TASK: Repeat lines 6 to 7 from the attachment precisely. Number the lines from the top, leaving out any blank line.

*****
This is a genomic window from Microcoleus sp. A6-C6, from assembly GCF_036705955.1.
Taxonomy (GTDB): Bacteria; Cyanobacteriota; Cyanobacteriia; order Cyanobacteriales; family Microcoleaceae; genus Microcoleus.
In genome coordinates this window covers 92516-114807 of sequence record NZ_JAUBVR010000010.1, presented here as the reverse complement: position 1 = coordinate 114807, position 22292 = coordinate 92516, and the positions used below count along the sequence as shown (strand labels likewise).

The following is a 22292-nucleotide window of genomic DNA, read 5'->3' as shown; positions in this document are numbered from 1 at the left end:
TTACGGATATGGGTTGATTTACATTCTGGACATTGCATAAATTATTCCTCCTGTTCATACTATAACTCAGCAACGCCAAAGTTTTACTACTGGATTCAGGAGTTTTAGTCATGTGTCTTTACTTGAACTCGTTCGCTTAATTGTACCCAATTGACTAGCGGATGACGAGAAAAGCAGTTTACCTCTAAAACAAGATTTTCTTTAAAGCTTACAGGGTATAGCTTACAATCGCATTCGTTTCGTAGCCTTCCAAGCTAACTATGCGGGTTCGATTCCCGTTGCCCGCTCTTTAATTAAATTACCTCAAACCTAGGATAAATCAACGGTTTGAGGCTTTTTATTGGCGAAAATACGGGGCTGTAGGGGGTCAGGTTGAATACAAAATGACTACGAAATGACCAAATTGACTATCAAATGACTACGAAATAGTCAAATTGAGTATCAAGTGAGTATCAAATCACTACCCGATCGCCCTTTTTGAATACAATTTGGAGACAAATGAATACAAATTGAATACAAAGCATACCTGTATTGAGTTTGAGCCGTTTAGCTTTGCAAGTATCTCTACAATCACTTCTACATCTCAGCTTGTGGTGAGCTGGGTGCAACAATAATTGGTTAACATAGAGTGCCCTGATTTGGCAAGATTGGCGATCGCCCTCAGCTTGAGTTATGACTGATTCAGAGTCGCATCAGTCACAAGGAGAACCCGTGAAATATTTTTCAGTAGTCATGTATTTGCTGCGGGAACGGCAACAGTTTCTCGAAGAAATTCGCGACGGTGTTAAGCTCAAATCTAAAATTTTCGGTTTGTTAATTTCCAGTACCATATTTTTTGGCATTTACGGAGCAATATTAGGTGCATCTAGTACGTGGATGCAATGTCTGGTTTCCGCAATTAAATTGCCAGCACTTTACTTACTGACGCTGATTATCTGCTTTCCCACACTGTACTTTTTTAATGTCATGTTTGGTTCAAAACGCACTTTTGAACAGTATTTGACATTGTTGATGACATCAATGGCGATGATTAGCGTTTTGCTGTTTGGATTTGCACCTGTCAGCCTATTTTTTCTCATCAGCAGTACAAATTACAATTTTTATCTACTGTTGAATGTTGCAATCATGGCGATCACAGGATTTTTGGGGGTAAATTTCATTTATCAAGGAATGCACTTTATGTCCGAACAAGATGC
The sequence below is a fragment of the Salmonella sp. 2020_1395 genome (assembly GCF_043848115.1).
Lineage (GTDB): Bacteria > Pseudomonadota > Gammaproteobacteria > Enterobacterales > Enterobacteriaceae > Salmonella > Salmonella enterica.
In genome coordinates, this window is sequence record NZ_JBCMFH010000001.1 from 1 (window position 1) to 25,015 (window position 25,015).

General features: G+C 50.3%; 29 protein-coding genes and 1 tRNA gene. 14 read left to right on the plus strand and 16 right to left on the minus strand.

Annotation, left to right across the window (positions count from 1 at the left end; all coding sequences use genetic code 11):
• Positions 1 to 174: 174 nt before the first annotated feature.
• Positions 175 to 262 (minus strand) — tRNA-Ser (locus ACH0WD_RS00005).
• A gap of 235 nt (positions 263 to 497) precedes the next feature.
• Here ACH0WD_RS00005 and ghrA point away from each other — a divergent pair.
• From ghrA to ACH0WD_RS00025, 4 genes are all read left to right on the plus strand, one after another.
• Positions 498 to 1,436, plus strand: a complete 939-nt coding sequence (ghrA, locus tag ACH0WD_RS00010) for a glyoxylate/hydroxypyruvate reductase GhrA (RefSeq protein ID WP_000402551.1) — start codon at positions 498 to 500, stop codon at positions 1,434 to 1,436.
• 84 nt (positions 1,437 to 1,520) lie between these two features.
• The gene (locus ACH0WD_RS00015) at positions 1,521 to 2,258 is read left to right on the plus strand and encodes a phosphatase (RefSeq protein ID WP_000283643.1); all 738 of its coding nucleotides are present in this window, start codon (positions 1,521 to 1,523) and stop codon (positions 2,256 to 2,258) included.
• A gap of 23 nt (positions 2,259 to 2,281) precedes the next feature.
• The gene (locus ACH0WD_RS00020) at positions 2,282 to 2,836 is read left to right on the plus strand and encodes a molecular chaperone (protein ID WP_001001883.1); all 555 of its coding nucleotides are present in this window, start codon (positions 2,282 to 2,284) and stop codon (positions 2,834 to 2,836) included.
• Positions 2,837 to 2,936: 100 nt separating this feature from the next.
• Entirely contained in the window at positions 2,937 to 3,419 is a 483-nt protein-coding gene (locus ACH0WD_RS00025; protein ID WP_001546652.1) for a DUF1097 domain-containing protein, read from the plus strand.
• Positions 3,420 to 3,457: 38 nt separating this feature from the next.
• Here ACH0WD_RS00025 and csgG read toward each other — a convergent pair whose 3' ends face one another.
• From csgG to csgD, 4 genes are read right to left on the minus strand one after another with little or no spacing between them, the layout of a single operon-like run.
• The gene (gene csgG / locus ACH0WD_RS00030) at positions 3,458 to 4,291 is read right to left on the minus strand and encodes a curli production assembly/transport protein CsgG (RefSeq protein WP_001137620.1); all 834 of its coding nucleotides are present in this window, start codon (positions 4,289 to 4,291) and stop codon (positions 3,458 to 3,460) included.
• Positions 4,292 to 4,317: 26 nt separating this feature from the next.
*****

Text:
The sequence below is a fragment of the Salmonella sp. 2020_1395 genome (assembly GCF_043848115.1).
Lineage (GTDB): Bacteria > Pseudomonadota > Gammaproteobacteria > Enterobacterales > Enterobacteriaceae > Salmonella > Salmonella enterica.